I first encountered Winslow Homer’s work at the National Gallery in Kehinde Wiley: The Prelude where Wiley included paintings inspired by Homer’s The Herring Net and Lost on the Grand Banks. It is interesting that Wiley chose these images of white North Atlantic fishermen to continue his strategy of inserting black bodies into spaces previously reserved for white people, as, with his painting The Gulf Stream, Homer had already produced a very similar image.
Homer’s concern for the plight of freed slaves began during his childhood
In The Gulf Stream Homer shows us a solitary imperilled black man, adrift in a dismasted, rudderless boat that is threatened by sharks and a distant waterspout but who, nevertheless, remains resolute in the face of his own demise. That his boat is in the Gulf Stream and beside him in that boat are stalks of sugarcane, the growth of which led to the rise of the Atlantic slave trade, is a powerful visual reference to the Middle Passage by which enslaved people were transported without their consent to work for European and American plantation owners. Unlike Wiley, who references other of Homer’s works, artists such as Kerry James Marshall and Kara Walker have engaged directly with The Gulf Stream; Marshall transforming the image into an “allegory of liberation” by rejecting Black trauma for Black joy and Walker alluding to the catastrophe of lives lost on the Middle Passage and the absence of these tragic stories from historical accounts and depictions.
Winslow Homer: Force of Nature sets out the back story to this iconic and contested image. It is one in which Homer – from his employment by Harper’s Weekly during the Civil War to illustrate war scenes to his paintings from the Reconstruction era – insists, as Carol Strickland suggests, “on investing his images of the black community with the same realism that he displayed in painting white subjects.” Homer said that: “When you paint, try to put down exactly what you see. Whatever else you have to offer will come out anyway.” What comes out in paintings such as A Visit from the Old Mistress, The Cotton Pickers and Dressing for the Carnival, is a deep sense of the humanity of those who are either enslaved or oppressed, sometimes in clear contrast to their oppressors.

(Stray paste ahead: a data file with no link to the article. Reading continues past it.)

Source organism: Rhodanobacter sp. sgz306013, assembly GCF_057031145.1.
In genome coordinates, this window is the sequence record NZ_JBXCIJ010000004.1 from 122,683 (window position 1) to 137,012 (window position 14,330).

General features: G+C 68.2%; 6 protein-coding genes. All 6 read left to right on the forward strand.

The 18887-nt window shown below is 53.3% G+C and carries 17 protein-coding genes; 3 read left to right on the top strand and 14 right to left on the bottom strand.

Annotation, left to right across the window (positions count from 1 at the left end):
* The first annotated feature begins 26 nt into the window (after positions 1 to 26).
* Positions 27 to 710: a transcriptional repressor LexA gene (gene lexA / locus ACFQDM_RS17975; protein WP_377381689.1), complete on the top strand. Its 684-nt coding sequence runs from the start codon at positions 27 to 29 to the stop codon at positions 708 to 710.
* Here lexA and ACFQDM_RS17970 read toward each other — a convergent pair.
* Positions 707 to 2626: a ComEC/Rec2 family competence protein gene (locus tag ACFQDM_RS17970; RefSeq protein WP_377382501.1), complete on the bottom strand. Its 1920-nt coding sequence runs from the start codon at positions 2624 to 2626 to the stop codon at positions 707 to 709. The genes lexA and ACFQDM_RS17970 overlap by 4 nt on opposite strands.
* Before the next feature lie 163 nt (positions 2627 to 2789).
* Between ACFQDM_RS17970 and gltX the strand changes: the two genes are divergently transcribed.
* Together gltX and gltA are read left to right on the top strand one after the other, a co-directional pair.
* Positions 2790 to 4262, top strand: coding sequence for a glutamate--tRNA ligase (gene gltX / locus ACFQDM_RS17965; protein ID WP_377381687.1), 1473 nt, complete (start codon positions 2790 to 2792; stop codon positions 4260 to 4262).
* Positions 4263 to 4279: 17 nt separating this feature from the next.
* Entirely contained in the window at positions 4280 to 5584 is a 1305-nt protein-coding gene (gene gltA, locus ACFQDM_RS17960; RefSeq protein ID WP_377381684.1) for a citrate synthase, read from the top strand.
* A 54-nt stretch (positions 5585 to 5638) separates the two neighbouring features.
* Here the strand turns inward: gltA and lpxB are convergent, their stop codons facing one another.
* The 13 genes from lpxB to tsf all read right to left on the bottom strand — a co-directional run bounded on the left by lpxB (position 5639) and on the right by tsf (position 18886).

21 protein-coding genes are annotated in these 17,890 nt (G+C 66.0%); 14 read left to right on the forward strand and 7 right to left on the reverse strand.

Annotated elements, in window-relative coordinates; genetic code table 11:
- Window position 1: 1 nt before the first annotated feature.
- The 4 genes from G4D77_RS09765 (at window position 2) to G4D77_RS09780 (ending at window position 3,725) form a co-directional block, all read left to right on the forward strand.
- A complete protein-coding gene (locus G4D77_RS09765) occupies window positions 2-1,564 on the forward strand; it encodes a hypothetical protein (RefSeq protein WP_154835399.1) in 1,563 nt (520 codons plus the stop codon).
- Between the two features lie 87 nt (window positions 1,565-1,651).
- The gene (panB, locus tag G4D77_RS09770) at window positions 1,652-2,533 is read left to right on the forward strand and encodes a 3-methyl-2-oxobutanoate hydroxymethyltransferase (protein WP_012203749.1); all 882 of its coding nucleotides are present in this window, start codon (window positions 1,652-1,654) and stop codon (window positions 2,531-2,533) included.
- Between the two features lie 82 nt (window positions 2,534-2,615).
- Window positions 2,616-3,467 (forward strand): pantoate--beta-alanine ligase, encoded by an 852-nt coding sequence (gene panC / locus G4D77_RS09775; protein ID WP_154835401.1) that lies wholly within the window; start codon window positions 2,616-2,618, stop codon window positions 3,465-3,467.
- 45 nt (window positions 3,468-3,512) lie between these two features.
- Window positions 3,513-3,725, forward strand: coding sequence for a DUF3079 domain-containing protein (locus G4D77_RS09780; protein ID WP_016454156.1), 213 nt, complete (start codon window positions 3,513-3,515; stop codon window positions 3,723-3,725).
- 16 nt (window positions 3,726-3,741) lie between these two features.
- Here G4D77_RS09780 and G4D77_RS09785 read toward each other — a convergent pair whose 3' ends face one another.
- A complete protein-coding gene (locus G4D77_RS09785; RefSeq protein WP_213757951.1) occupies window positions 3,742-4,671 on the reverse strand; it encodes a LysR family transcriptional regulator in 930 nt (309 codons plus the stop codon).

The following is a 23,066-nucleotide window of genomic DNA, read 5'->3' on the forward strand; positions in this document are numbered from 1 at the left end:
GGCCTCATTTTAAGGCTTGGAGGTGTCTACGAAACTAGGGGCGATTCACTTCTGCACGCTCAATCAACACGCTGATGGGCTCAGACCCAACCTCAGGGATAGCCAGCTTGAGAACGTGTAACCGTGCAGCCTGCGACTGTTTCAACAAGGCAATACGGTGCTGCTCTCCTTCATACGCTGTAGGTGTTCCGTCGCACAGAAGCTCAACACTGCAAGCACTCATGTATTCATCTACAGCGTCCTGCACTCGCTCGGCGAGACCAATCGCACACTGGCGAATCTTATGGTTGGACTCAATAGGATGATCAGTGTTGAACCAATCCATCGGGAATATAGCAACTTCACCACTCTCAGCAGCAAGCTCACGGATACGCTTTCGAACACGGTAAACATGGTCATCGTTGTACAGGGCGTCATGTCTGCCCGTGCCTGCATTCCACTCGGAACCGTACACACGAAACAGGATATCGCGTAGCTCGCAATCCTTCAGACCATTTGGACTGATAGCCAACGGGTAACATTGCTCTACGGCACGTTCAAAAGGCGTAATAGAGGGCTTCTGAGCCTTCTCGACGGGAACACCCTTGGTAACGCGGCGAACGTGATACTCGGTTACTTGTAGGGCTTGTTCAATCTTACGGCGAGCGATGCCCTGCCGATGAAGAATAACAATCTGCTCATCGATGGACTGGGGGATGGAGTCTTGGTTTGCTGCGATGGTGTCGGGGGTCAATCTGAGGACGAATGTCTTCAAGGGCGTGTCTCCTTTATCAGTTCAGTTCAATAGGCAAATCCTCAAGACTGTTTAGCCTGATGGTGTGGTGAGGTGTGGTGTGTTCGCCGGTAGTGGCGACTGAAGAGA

Gwendolyn DuBois Shaw, associate professor of art history at the University of Pennsylvania, has noted that it was really unusual at the time “for Homer to stake so much on Black subjects connected to Reconstruction” and that his images were “really bold, really different.” That Homer then repeats this focus on the deep humanity of those facing disadvantage within the society of his day in images of strong, defiant women, such as The Gale and Inside the Bar – works inspired by his stay in Cullercoats, on the North East coast of England – is all the more impressive.
Homer’s concern for the plight of freed slaves began during his childhood, when discussions of slavery and the abolitionist movement were very much a part of his daily life. At one point his parents attended different churches: his mother Henrietta attending a church that was abolitionist, and his father Charles attending another that was strongly against. Later, they moved to Cambridge with abolitionist Thomas Wentworth Higginson, who was also a strong supporter of women’s rights.
While his interest in the pressing issues of his time, such as conflict and race, feature strongly in his work it is the relationship between humankind and the environment expressed in restless seascapes that becomes his principal focus, reflecting both his travels around the globe and his home on the coast of Maine.
The sea takes over, so that by Winter Coast (1890), the abstract force of the raging sea overwhelms both land and canvas swamping the image and imperilling the vulnerable hunter facing wild nature. In today’s context, this is a disturbing image that connects with concerns about rising sea levels. The power of the ocean is literally overwhelming. A rather more peaceful work, although still ominous and brooding, Cape Trinity, Saquenay River, Moonlight approaches abstraction, pre-empting aspects of black paintings such as those by Ad Reinhardt. Here, we are enveloped by the night and blackened water. Another late work, Kissing the Moon, has an elegiac feel and an uneasy rapprochement between three fisherman and the ocean that is their enveloping world.
This stage of life is the time when Homer writes that he thanks the Lord for opportunities for reflection in the “dark, cold solitude of winter months.” Having become his principal subject, the power of the ocean is handled with a similar anxious appreciation to that of the fishermen and other sailors he depicts in works like Kissing the Moon.
Homer is an artist that, although a household name in America, is entirely unrepresented in UK public collections. This show therefore comes to us as a revelation of his ongoing worth and contemporary relevance.
Top Photo: Artlyst © 2022
Winslow Homer: Force of Nature, National Gallery, 10 September 2022 – 8 January 2023